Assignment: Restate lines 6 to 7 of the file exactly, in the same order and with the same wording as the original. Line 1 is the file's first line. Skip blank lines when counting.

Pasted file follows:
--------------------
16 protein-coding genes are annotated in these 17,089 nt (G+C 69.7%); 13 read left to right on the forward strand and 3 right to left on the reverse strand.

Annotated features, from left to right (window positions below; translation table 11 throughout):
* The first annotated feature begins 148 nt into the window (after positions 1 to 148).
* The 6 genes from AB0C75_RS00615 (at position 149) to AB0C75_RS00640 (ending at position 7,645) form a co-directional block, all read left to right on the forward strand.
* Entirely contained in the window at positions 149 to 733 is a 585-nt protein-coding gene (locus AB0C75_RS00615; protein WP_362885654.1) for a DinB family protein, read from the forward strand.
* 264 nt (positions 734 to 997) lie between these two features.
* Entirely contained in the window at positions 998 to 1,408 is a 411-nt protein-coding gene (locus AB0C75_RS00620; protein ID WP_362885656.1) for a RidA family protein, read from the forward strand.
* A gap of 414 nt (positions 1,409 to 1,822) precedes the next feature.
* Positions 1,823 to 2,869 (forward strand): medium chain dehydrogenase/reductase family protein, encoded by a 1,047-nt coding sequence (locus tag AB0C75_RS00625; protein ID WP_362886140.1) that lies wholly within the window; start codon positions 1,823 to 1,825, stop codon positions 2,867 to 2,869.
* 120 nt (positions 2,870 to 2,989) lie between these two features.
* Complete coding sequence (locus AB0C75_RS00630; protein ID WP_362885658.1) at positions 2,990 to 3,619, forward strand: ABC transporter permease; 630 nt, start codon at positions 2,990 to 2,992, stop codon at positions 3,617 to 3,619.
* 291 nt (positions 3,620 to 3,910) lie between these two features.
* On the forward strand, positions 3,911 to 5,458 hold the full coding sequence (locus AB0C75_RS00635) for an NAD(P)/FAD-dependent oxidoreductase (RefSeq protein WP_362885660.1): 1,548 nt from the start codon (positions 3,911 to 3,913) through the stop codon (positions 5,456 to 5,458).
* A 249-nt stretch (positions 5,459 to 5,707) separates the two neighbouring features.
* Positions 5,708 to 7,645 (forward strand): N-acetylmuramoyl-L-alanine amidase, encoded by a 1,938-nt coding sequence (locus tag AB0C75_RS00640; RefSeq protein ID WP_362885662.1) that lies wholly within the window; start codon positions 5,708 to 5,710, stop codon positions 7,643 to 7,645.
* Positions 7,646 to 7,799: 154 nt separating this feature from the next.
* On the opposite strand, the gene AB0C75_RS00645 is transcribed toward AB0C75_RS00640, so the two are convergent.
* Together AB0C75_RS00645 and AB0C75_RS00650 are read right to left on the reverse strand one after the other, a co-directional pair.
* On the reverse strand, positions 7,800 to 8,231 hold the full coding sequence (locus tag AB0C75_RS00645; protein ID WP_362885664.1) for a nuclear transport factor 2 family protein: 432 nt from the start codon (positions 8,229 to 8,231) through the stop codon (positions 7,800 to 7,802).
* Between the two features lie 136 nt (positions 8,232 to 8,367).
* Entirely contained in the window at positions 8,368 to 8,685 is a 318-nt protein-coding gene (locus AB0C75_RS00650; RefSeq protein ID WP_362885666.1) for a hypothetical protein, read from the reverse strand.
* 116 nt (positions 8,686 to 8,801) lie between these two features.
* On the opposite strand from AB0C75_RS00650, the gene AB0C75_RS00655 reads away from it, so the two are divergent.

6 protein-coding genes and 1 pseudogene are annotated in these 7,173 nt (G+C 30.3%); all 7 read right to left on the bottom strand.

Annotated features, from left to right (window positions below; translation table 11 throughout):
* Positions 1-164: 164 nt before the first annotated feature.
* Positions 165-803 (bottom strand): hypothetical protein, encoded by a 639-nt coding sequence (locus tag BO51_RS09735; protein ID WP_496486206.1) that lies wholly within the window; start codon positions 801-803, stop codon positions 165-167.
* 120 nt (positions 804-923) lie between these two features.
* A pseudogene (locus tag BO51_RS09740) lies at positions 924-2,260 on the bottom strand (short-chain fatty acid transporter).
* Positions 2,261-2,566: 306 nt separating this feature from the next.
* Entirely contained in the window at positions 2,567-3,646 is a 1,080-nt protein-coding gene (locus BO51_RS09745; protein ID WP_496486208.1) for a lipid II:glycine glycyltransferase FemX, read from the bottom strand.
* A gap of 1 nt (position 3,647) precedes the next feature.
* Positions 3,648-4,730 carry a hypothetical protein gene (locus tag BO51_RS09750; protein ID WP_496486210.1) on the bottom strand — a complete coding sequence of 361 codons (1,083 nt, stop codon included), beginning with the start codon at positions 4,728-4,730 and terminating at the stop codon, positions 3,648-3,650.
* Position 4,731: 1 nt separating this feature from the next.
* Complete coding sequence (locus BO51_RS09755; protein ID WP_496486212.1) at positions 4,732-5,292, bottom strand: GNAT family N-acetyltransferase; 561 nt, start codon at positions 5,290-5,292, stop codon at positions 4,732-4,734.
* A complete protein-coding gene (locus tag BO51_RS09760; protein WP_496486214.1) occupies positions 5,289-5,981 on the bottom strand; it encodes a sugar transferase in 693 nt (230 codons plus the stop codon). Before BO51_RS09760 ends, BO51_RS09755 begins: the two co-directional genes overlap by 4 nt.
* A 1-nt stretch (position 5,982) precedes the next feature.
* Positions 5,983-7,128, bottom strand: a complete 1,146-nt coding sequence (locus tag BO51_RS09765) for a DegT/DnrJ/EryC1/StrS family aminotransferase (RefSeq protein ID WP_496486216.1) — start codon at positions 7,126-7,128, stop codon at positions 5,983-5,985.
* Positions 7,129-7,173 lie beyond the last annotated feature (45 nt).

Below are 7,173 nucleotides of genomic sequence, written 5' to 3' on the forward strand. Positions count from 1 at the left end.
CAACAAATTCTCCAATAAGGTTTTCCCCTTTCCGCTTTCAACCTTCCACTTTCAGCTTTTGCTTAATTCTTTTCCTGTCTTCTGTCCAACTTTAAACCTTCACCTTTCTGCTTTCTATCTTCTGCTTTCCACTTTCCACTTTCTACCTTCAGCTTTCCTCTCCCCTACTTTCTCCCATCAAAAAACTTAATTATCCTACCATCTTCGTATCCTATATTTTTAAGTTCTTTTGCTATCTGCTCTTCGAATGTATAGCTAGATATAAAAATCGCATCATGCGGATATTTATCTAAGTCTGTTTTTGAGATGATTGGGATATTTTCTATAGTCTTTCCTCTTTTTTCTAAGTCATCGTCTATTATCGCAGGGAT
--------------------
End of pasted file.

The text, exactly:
* 264 nt (positions 734 to 997) lie between these two features.
* Entirely contained in the window at positions 998 to 1,408 is a 411-nt protein-coding gene (locus AB0C75_RS00620; protein ID WP_362885656.1) for a RidA family protein, read from the forward strand.